"Joey had a profound impact on our department," Arlington police spokesman Sgt. Christopher Cook said, "and he had a profound impact on departments across the country. Training incidents changed because of the tragedy."

Among those changes: Only safety officers wearing fluorescent vests are allowed to carry loaded weapons during training exercises. They are barred from taking part in the exercises; their role is to protect the officers from any possible threats while they're vulnerable.

Police in Prattville, Ala., are constantly reminded to never bring a loaded gun to training activities since the death of officer Clinton Walker on Jan. 14, 2004.

In that case, a police officer retrieved his service weapon from the trunk of the car in which he had traveled to the training session. He forgot he was carrying a real gun and shot Walker in the abdomen.

Nine years later, the department still carries flowers to Walker's grave annually, Capt. Albert Wadsworth said. "You never get over it."

The small department, which typically trains with other agencies, still uses service weapons while training. But when bullets are required, multiple instructors supervise the loading and firing.

Guglielmi said Baltimore officials are committed to learning from last week's shooting and making reforms if necessary.

The department would not release its training protocols.

"We have demonstrated over the last several years, an exemplary training program," Guglielmi said.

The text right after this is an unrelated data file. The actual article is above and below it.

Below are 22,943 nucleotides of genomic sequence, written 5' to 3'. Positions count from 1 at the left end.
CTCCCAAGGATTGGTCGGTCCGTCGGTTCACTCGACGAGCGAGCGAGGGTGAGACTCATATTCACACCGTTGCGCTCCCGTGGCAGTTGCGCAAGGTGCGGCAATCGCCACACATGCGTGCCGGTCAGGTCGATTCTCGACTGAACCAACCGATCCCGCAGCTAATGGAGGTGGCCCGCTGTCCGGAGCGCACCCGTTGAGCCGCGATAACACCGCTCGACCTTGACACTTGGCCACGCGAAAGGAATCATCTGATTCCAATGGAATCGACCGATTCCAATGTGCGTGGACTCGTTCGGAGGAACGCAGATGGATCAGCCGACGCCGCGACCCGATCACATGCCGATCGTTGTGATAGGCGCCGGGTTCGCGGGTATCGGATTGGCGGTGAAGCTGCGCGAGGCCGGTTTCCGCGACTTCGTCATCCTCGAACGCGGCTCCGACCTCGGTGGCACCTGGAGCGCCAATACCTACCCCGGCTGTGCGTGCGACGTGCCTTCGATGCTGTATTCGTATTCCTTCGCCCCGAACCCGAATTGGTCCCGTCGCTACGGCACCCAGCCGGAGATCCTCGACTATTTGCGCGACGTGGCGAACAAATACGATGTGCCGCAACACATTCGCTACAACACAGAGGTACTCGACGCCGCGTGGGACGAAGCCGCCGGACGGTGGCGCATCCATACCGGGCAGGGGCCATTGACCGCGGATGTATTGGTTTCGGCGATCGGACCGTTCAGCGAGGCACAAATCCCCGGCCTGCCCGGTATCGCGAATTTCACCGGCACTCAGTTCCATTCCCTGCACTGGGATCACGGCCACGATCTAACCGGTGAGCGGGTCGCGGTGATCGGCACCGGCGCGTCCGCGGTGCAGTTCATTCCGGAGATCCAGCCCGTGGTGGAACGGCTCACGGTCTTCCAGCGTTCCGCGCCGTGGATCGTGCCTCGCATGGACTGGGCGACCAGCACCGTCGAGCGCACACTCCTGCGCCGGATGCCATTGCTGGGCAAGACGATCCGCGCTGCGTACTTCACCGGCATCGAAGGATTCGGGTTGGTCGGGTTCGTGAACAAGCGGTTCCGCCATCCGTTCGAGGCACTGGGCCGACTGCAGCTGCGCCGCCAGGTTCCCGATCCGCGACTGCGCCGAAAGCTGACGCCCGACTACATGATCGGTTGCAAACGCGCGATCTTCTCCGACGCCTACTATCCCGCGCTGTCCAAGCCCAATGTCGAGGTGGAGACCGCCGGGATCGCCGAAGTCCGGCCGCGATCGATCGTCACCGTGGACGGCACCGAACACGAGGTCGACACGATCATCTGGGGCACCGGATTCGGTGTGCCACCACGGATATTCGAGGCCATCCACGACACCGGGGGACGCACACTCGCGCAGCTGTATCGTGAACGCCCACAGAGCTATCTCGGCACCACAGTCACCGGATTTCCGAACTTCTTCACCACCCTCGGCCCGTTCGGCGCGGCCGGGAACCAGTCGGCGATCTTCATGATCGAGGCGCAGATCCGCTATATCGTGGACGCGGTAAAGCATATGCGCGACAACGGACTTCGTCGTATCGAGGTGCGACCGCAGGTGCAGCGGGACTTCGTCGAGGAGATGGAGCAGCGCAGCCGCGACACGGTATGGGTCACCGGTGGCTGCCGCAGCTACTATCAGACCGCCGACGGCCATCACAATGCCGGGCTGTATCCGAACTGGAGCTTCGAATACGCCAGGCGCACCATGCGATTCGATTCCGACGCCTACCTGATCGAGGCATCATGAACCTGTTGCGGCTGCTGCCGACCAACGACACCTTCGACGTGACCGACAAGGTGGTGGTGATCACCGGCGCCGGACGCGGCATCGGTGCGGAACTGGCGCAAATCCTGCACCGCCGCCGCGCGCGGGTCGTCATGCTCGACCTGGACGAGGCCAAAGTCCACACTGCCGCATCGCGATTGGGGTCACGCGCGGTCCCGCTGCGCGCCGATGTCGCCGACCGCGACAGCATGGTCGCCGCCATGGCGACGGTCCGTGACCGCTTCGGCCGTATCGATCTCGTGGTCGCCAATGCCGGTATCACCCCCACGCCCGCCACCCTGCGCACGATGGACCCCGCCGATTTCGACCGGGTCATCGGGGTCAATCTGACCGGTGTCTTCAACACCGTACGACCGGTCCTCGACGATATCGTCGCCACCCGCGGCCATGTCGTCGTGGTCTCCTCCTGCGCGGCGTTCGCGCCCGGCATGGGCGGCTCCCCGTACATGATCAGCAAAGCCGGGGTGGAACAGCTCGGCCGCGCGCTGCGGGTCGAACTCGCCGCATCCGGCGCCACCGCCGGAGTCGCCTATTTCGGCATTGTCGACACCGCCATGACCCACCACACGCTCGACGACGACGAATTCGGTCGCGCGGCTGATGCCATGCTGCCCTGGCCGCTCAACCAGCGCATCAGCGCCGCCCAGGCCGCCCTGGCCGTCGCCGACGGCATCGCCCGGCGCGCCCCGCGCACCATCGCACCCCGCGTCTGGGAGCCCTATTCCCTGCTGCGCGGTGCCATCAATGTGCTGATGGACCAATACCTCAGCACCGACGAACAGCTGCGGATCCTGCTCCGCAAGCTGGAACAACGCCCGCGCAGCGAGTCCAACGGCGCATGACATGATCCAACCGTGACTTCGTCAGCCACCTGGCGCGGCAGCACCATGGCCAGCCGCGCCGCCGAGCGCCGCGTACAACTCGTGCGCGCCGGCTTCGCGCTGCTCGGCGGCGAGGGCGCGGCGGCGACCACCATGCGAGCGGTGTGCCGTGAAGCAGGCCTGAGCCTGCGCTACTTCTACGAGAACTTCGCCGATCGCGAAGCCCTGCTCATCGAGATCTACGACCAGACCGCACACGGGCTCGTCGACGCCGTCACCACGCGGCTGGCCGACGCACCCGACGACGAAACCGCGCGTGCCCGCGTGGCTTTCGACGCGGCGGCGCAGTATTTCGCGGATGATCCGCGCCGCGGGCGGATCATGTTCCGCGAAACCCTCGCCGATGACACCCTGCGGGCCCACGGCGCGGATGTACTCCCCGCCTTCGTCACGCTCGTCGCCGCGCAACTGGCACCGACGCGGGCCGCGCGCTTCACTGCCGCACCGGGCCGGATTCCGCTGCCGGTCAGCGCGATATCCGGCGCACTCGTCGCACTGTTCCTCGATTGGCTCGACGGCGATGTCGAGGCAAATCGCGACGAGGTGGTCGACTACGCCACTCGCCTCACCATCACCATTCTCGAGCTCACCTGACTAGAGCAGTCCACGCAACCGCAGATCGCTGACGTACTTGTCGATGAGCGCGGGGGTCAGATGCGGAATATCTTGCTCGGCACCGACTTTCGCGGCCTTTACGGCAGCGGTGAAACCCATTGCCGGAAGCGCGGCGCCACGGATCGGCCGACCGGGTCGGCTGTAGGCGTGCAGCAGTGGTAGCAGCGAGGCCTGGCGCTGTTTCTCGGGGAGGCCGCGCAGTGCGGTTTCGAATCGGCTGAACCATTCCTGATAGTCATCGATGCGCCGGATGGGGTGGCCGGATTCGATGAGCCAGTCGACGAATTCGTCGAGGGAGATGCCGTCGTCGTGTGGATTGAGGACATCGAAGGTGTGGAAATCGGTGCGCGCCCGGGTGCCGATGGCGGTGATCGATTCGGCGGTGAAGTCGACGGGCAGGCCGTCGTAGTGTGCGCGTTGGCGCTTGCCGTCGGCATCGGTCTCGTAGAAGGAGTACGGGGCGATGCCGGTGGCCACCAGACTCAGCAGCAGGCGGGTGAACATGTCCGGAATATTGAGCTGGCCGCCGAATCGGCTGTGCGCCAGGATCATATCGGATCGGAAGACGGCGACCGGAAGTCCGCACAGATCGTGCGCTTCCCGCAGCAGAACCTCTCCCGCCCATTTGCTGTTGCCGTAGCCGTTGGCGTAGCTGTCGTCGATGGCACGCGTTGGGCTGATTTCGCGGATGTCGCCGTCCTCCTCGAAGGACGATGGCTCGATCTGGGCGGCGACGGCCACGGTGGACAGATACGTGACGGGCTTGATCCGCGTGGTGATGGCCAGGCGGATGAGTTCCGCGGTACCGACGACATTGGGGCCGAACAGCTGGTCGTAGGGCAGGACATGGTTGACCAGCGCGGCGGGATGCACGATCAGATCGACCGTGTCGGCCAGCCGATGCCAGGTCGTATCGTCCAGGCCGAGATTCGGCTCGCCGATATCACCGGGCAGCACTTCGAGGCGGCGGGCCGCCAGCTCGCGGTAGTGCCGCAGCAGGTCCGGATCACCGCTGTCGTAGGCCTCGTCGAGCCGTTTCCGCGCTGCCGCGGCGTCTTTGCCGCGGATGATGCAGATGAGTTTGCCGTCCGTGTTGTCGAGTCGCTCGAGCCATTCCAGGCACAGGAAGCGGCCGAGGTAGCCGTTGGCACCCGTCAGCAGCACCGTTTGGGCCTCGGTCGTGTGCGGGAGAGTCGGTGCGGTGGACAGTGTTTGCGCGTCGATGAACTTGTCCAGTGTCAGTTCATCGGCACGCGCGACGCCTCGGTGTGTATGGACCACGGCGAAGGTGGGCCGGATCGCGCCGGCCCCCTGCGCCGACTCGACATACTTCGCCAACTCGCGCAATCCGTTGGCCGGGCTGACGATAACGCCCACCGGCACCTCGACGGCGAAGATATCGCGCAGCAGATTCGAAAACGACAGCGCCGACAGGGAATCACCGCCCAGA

The last police-on-police shooting in Baltimore also resulted in training changes. William H. Torbit was in plainclothes in 2011 when he responded to the Select Lounge to help disperse an unruly crowd.

When Torbit shot a patron who had engaged him, officers who were unaware that Torbit was a co worker returned fire and killed him.

The shooting resulted in a months-long internal investigation that yielded a 1,000-page report. The department enhanced instruction in night patrol, crowd control, commander incident management and firearms use

The shooting itself became a textbook case study for recruits preparing for frenzied situations of high stress and friendly fire scenarios.

Of all the tips, Scott said, one simple rule trumps the rest.

"Never point a weapon at an item or person unless you intend to shoot it."

Baltimore Sun reporter Justin Fen ton contributed to this article.

jgeorge@baltsun.com

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Training safely

•Notify dispatch — and local law enforcement, if necessary — of training locations.